Hello. It’s Mr. Andersen and
welcome to Biology Essentials – video 1. This is on natural selection so I’ve included a
picture here of Charles Darwin. Most people think that Charles Darwin is famous because
he somehow invented evolution. That’s not totally accurate. Why Charles Darwin is famous
is that he’s the first scientist that really gave us the mechanism that explains how evolution,
especially adaptation can occur. And so if you are trying to learn biology the best place
to start is with Charles Darwin and a better understanding of natural selection. Before
we can talk about natural selection, however, we should define what evolution is. And so
in this class in evolution, evolution is simply going to be changes, biological evolution
is any changes to the gene pool. So a gene pool is a combination of all the genes in
a population or we call those different varieties alleles in a population. And so according
to scientists the gene pool should remain at equilibrium. In other words, the frequency
of the different alleles will never change unless you violate one of these five constraints
of Hardy-Weinberg Equilibrium. And it happens all the time, so evolution is constantly occurring
and it can occur if you have a small population, non-random mating, mutations, migration. So
these five things can cause evolution but we are going to talk about those later. Today
I want to talk about selection. Because selection is when you live or die, it’s called differential
reproduction success, when you live or die based on the appearance that you have. In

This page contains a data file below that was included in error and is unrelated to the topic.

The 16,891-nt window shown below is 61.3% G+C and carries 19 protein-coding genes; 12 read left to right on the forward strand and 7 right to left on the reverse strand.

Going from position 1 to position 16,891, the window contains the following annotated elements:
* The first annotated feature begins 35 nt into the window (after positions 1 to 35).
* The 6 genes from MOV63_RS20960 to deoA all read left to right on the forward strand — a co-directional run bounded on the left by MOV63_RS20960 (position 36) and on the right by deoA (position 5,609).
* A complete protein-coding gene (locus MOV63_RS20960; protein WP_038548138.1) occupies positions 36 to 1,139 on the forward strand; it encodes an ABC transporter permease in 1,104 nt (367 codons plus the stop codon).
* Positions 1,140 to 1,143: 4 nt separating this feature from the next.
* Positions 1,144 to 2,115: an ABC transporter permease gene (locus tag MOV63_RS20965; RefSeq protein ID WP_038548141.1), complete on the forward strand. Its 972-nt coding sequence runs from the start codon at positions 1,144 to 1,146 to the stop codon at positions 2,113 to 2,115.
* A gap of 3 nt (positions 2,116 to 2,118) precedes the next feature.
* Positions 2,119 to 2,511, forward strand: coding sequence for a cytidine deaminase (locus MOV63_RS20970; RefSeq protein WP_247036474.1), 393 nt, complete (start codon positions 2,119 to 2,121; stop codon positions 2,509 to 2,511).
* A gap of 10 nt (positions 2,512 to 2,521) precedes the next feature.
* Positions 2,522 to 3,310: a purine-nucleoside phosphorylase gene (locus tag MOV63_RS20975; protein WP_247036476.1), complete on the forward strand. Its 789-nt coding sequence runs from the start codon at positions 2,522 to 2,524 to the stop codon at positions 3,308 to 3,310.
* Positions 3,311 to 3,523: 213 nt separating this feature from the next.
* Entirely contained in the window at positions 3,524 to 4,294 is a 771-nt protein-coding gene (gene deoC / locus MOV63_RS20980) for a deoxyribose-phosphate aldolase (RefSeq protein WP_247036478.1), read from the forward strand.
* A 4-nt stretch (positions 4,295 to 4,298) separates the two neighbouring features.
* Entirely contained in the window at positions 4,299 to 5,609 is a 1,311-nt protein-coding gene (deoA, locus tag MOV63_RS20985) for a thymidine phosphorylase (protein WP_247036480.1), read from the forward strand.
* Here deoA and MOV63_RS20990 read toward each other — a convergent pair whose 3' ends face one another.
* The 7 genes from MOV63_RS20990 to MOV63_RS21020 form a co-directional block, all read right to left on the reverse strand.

other words you’re made the way you are and as the environment changes you’re selected.
Either you have high fitness and you’re able to survive and pass your genes on or you have
low fitness and you die. And if you have enough fitness over time, that can eventually lead
to adaptions in a population. So the smallest unit that can actually evolve is a population
and it’s simply changes in the gene pool. Why do we start with natural selection? Well
of these five things here, it’s the only one that can lead to adaptation or organisms that
are better adapted to their environment. And so let me give you an example of that. Let’s
say you have a bacterial infection. Let’s say you are infected by a number of bacteria,
let’s call them seven and you decide to treat the bacteria. So let’s say you take some antibiotics,
penicillin for example. And they have different varieties of resistance to that antibiotic.
And so when you take the antibiotic on day one it destroys or lysis or pops all of these
bacteria, those that have low resistance. So these ones are selected, in other words
the ones that have a high resistance are selected for. The ones that have a low resistance are
actually going to die. These ones then will reproduce through binary fission and we’re
going to have a new population of organisms that have a better resistance to antibiotics.
Now there are two ways that we can actually get variety in a population. The only was
we can get new novel characteristics in other words like the ability to be resistant to
antibiotics is through mutation. Everything that’s been added to the first strand of DNA
in that first living thing has been added through a mistake or a change in the DNA and
that’s called a mutation. The other thing that can actually create variety is reproduction.
And so in bacteria they use asexual reproduction but they have mechanisms by which they can